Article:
Written by: Melanie Bryant, Director of Education
Soft Skills: The Key to a Successful Career
Many students think the secret to a successful career is in mastering the technical skills specific to their industry, but the truth is that employers are more interested in whether or not a potential employee has the necessary soft skills to effectively navigate the daily demands of the workplace.
Technical skills, such as using job-specific software, coding, programming, project management, analyzing data, and using technology-specific tools—are imperative in completing job tasks, but employers know that these skills are more definitive and that a potential new hire can be trained on the technical aspects needed to do the job effectively.
Soft skills, however, are not as easily taught and instead are developed over the course of one’s lifetime and throughout their career. Soft skills include being able to think critically, problem-solve, communicate effectively, build healthy relationships, and cope with the stresses of daily life in a productive and healthy way. Soft skills are at the heart of any successful company and in the interactions between employees and their coworkers, customers, clients, suppliers, and vendors.
Without soft skills, businesses wouldn’t succeed—and neither would their employees.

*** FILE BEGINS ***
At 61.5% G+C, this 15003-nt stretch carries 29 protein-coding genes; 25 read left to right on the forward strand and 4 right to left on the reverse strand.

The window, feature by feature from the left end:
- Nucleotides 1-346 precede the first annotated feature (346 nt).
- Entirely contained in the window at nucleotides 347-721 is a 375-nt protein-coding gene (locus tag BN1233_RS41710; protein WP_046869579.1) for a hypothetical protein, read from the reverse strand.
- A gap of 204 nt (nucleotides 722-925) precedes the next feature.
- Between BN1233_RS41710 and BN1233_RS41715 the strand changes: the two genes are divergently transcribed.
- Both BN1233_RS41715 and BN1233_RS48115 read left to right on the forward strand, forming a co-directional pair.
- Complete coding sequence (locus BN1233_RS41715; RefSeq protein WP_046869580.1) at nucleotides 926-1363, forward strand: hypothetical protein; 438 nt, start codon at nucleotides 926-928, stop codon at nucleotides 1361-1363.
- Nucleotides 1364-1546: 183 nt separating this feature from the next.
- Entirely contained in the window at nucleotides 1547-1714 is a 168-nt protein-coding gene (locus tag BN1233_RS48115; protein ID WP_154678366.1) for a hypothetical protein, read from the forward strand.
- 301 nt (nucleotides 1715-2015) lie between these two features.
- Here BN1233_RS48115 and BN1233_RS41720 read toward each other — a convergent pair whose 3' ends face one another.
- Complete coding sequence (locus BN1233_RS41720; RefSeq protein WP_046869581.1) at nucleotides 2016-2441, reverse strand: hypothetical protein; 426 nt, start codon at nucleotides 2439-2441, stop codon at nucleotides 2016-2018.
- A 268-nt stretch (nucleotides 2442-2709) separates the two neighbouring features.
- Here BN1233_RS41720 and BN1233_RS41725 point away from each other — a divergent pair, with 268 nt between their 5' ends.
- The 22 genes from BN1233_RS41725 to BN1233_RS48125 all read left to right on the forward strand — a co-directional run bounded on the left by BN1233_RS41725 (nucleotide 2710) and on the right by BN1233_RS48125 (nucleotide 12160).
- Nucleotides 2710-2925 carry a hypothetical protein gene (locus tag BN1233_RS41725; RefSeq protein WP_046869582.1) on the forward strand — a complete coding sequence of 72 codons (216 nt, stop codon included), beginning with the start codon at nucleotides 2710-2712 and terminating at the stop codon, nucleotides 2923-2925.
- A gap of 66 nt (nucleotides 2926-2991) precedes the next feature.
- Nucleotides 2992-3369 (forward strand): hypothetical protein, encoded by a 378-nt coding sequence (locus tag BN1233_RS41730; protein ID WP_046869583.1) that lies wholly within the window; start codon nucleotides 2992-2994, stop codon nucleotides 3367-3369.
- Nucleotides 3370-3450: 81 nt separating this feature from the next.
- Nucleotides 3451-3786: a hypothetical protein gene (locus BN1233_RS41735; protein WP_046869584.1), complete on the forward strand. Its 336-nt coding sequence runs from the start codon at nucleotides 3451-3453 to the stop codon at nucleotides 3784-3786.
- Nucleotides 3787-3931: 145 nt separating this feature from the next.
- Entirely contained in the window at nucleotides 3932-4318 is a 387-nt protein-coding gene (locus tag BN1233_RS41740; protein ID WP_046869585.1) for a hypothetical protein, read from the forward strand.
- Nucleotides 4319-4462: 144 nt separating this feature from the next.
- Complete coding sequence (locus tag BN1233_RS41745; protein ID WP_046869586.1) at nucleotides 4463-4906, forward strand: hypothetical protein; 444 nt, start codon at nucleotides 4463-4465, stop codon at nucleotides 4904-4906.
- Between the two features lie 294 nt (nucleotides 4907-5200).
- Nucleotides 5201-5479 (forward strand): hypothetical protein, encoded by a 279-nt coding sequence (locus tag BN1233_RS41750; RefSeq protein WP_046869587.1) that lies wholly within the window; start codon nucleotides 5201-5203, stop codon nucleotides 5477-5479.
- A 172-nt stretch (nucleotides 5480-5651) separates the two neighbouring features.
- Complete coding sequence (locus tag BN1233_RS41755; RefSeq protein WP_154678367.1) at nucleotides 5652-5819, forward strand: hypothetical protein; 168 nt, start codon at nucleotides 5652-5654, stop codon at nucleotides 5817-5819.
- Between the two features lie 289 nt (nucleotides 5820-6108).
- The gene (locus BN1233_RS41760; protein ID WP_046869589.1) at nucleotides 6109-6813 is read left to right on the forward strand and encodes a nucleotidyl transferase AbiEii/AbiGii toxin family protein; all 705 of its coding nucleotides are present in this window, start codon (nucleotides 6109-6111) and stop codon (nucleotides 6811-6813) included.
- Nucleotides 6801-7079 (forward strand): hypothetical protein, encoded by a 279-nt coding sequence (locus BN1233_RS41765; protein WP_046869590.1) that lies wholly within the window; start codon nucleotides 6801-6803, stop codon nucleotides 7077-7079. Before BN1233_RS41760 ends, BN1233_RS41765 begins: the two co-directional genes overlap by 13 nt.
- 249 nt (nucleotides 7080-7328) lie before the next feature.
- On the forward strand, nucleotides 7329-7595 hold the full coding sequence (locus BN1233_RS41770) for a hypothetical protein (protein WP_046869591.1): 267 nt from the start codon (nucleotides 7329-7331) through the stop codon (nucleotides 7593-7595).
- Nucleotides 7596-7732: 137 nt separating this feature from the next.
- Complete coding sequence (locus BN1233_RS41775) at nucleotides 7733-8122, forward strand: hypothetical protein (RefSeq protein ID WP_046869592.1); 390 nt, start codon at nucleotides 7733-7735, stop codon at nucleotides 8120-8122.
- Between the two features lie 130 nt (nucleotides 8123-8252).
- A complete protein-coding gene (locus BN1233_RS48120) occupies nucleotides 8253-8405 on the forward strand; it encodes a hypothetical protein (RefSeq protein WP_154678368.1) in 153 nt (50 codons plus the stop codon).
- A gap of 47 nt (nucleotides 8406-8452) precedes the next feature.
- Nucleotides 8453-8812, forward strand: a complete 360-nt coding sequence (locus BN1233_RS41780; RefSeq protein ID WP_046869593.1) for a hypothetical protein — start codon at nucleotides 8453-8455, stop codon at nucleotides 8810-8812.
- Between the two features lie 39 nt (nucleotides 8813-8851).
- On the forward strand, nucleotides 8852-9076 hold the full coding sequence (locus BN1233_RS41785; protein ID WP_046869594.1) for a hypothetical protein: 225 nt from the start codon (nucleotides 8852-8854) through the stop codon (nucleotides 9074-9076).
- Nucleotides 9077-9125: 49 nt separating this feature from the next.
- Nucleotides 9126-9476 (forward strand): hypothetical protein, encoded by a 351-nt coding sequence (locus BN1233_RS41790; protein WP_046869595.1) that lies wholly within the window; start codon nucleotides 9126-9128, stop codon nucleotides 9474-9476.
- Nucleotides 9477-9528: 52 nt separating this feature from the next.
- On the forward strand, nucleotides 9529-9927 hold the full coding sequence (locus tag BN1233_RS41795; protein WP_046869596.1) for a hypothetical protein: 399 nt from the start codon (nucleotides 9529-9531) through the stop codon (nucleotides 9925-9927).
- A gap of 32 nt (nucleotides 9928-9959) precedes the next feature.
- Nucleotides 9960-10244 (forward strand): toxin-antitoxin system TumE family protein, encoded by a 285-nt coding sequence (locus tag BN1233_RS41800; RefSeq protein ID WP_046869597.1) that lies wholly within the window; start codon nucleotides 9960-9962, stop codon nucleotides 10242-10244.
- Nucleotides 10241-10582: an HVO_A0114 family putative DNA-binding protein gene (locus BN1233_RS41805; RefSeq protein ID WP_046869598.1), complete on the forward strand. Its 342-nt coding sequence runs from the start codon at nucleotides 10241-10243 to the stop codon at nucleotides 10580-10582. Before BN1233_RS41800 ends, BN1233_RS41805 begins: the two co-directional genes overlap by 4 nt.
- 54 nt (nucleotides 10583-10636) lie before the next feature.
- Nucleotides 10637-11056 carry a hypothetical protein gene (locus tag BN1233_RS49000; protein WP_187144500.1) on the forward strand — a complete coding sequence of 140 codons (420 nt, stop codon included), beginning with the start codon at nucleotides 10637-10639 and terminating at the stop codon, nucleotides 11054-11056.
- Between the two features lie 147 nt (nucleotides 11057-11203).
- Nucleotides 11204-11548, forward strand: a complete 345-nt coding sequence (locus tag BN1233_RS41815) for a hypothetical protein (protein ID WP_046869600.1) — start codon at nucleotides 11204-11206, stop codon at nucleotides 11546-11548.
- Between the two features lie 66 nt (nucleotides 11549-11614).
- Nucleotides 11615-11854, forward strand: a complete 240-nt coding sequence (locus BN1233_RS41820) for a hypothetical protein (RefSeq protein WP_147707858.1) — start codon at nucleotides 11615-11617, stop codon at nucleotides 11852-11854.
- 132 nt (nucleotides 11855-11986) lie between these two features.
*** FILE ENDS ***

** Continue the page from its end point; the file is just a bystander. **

The sooner a student begins improving and refining their soft skills, the better prepared they will be for the demands of the workplace, thus, increasing their likelihood of landing—and keeping—a job while improving their odds of enjoying a long and successful career.
Here are Five Soft Skills for the 21st Century Workplace:
– Communication Skills:
Communicating effectively—both orally and in writing—is the number one soft skill that an employer looks for in a potential new hire. In the workplace, vital information is exchanged hundreds of times a day between employees, customers, vendors, and stakeholders.
Poor communications can result in failed transactions, loss of business, customers, accounts, and even legal issues.
Improving communication skills should be a top priority for everyone. By focusing on simple techniques to improve interactions with others, one can quickly and easily build good habits.